Play Ball! (or Not)

Week 41: #52 Ancestors – Sports By Eilene Lyon South Dakota Winter entertainment in 1930s South Dakota was somewhat limited. There were movies and dances. And basketball. My grandparents, Reatha Gusso (15) and Everett Halse (30), were dating in January and February 1932 and watching basketball games was one of the acceptable activities. Reatha mentions... Continue Reading →

A Family Legacy

Week 40: #52 Ancestors – Ten By Eilene Lyon My great-grandfather, Sterling P. Davis, was one of ten children born to Sarah Rebecca (Livengood) Davis. Though many women gave birth to ten (or more) children back in those days, not so many can say they brought them all to a healthy adulthood. Perhaps the fact... Continue Reading →

I Remember the Farm

Week 39: #52 Ancestors – On the Farm By Eilene Lyon My grandmother, Clare Ransom Davis, was born on the Davis family farm about six miles from Moscow, Idaho, in 1914. She was the second (and last) child of Clara Pearl Ransom and Sterling Price Davis. Grandma wrote a story about her father that I... Continue Reading →

The Drought Diaries: Bathtub Rings

By Eilene Lyon August 28, 2018 Drove back past the nearly empty reservoir at Paonia State Park. Mostly there’s just a muddy meander through the accumulated silt. A few feet of water stand at the south end nearest the dam. Cattle were grazing on the now-exposed terraced sides. As our mountains and rivers out west... Continue Reading →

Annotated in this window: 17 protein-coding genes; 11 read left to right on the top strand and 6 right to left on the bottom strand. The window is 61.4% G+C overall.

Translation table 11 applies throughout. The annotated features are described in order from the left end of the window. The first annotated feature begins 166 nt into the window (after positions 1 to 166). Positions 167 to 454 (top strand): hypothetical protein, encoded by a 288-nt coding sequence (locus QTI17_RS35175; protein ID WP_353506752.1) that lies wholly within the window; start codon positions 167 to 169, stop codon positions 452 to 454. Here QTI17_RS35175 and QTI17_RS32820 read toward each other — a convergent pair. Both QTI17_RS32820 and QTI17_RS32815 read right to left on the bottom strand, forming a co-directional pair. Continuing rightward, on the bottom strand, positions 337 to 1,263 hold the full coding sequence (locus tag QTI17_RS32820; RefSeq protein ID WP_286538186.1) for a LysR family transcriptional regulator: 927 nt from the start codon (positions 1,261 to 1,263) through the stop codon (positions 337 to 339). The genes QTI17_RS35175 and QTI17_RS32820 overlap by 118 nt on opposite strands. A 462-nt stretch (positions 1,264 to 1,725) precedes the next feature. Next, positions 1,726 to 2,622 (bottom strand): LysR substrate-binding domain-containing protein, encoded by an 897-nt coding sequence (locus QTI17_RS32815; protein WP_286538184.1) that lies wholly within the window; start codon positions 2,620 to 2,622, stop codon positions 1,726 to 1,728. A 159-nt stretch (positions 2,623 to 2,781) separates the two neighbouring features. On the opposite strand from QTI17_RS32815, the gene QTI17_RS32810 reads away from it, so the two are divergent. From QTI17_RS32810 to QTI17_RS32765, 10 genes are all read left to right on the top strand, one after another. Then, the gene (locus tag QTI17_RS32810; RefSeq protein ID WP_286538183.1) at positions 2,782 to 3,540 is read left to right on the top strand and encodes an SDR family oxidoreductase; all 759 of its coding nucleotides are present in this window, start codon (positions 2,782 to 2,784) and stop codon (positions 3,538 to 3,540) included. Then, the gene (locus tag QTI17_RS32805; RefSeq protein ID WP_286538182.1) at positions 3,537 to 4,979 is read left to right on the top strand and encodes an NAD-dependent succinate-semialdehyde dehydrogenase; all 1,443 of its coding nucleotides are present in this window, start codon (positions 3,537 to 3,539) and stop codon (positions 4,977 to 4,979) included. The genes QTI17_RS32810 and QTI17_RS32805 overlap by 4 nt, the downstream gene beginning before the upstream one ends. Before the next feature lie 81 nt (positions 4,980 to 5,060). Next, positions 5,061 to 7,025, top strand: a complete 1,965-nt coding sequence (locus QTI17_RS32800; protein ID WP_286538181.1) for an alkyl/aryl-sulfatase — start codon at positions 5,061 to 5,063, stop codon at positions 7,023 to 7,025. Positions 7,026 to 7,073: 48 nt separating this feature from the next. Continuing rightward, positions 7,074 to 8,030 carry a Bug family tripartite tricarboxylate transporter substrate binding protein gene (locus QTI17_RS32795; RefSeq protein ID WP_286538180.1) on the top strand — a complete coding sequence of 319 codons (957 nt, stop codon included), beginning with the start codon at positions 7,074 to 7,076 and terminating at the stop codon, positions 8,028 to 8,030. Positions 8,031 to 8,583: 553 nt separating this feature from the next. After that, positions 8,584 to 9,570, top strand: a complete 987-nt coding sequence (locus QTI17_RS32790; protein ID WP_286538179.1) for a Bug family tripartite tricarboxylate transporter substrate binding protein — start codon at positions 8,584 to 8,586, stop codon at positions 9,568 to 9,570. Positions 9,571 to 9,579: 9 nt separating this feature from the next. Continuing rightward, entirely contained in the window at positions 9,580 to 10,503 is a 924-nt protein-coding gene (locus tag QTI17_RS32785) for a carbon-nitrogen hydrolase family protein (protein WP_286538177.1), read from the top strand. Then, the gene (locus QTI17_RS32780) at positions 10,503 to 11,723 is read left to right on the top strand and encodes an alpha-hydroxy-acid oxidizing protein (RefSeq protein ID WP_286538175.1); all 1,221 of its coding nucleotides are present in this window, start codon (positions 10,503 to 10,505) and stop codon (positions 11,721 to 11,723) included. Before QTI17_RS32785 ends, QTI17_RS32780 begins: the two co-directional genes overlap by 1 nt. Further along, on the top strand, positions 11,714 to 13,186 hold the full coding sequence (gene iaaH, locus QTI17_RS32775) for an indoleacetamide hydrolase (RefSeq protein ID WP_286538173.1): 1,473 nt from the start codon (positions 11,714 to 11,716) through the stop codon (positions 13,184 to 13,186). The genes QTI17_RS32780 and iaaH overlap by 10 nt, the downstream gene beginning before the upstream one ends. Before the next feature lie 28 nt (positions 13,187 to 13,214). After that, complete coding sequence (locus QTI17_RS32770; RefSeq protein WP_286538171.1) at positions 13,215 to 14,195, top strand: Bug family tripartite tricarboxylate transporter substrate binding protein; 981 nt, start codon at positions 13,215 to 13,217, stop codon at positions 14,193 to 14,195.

Tale of Two Adas

Week 37: #52 Ancestors – Closest to Your Birthday By Eilene Lyon In my last post in this series, I told you that my grandparents, Reatha Gusso and Everett Halse, were married on December 31, 1932.1 I squelched into existence on what would have been their 29th wedding anniversary, except that Everett had been gone... Continue Reading →

The Halse Work Ethic

Week 36: #52 Ancestors – Work By Eilene Lyon I got my work ethic from my dad. We kids were expected to do a variety of chores (wash dishes, dust, set the table, clean the bathroom) from a very early age. We were given a generous allowance, too, so we also learned to manage our... Continue Reading →

16 Tons of Healthcare

By Eilene Lyon “You load sixteen tons, what do you get?/Another day older and deeper in debt/Saint Peter don’t you call me, ‘cause I can’t go/I owe my soul to the company store.” – Sixteen Tons by Merle Travis I marvel at the fact that so many Americans believe that healthcare should be a for-profit... Continue Reading →

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